In summary

California has launched a comprehensive suicide prevention campaign to ensure people receive the support they need before reaching a crisis point.

By James C. Ramos and

Assemblymember James C. Ramos, a Democrat from San Bernardino County, represents the 40th Assembly District, James.Ramos@asm.ca.gov. He is the first California Native American elected to the Legislature.

Lynne Ashbeck, Special to CalMatters

Lynne Ashbeck is chair of the state Mental Health Services Oversight and Accountability Commission, mhsoac@mhsoac.ca.gov. She is the senior vice president of Community Engagement and Population Health at Valley Children’s Healthcare, Madera.

COVID-19 has upended life as we know it, shuttering businesses, devastating families and fracturing communities. It has also left millions of people – many of them youth – more vulnerable than ever to suicide.

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Grief, loneliness, economic stress, uncertainty about the future – all these pandemic-related emotions can foster feelings of hopelessness and increase the risk of suicide. And while official data won’t be available for some time, we know that calls to hotlines have spiked and firearm sales have surged, a disturbing trend given data showing that guns are the most common method for suicide in the U.S.

Despite this bleak backdrop, we have good news: suicide is preventable, and California has launched a comprehensive campaign to ensure people receive the support they need before reaching a crisis point.

The campaign is laid out in the state’s new strategic plan for suicide prevention, Striving for Zero. Produced by the California Mental Health Services Oversight & Accountability Commission, the plan is anchored in years of suicide research and reflects an extensive community engagement process conducted across the state.

The 2020-21 budget recently signed by Gov. Gavin Newsom includes $2 million to fund measures outlined in the report, which aims to help local governments, educators, industry, health care providers, community organizations and everyday Californians do a better job detecting and responding to suicide risk.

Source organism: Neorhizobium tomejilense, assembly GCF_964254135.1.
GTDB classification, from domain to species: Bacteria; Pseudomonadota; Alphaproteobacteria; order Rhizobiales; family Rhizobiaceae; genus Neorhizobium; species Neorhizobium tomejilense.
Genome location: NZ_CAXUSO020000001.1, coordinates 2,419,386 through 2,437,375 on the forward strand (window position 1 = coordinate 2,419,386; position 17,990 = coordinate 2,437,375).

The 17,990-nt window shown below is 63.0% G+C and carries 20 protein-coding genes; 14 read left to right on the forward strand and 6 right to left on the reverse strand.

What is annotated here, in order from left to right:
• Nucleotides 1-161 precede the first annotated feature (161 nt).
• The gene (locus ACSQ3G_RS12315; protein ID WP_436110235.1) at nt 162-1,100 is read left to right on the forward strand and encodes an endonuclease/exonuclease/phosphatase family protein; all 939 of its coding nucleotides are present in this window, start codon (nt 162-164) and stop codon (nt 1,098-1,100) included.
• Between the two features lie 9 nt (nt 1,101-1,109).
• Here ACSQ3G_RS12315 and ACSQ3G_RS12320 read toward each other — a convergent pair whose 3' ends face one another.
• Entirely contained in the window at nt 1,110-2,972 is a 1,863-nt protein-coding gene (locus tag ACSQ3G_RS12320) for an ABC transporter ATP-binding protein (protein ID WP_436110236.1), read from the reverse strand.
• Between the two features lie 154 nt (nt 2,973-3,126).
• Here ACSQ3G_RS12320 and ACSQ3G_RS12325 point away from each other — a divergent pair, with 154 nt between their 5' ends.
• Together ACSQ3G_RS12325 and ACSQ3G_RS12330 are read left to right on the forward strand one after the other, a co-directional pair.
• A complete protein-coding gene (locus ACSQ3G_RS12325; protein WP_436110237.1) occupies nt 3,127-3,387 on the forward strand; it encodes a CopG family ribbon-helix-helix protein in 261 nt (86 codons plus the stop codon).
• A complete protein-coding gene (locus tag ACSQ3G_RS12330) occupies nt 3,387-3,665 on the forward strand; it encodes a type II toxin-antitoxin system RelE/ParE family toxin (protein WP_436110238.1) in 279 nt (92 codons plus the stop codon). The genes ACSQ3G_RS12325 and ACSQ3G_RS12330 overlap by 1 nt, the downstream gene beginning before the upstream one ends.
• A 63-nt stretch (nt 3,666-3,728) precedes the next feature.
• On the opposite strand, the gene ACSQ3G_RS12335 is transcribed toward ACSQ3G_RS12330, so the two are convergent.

Key to those prevention efforts is the establishment of state-level leadership to push for long-term reductions in suicide death and suicidal behavior. Assembly Bill 2112 would do just that, creating an Office of Suicide Prevention within the California Department of Public Health. AB 2112, introduced by Assemblyman James C. Ramos, passed unanimously in the Assembly and awaits action in the Senate.

Why is such leadership important? While suicide prevention efforts are already occurring across the state, we need coordination, clear messages about best practices, vigilant monitoring of suicide data and a prominent advocate who can focus support on all groups but especially those with the highest risk of suicide, including youth, older adults, veterans and LGBTQ people. 

Among young people, American Indian and Alaska Native youth and young adults have the highest rate of suicide of any ethnic or cultural group in the United States. It is the second leading cause of death for that same group of children and adults ages 10 to 34.  

We also know that suicide rates in California are highest among whites (17.1 per 100,000 people) and Native Americans (15.6 per 100,000 people). Statistics are unacceptable for any group of individuals, but we must focus on the most vulnerable.

More than 47,000 Americans – nearly 4,500 of them Californians – lose their lives to suicide each year, and the national suicide rate has been on the rise since 1999. 

Experts warn that stay-at-home orders, physical distancing and other elements of the pandemic put vulnerable people at even greater risk of suicide. As noted in the medical journal The Lancet Psychiatry, there is evidence that suicide deaths increased during previous crises, such as the 1918 Spanish flu and 2003 SARS outbreak. The suicide rate in the U.S. also rose sharply in the first few years after the 2008 recession, as millions of Americans grappled with economic distress.

A rise in suicide is by no means inevitable, and California’s suicide prevention plan can equip communities with the information they need to minimize risk, improve access to care and address suicidal behaviors. The funding in this year’s budget should target four priorities:

  • Providing suicide prevention training for educators, health care providers and others.
  • Expanding suicide screening for clients in health, mental health and substance use disorder care settings.
  • Improving methods by which people at risk of suicide are connected to support services in the community.
  • Establishing centralized electronic reporting systems to capture data related to suicide and strengthen prevention strategies.

There’s no question that these unprecedented times have intensified the mental health challenges faced by many Californians. Despite persistent misconceptions, however, suicide is preventable; we can save lives. 

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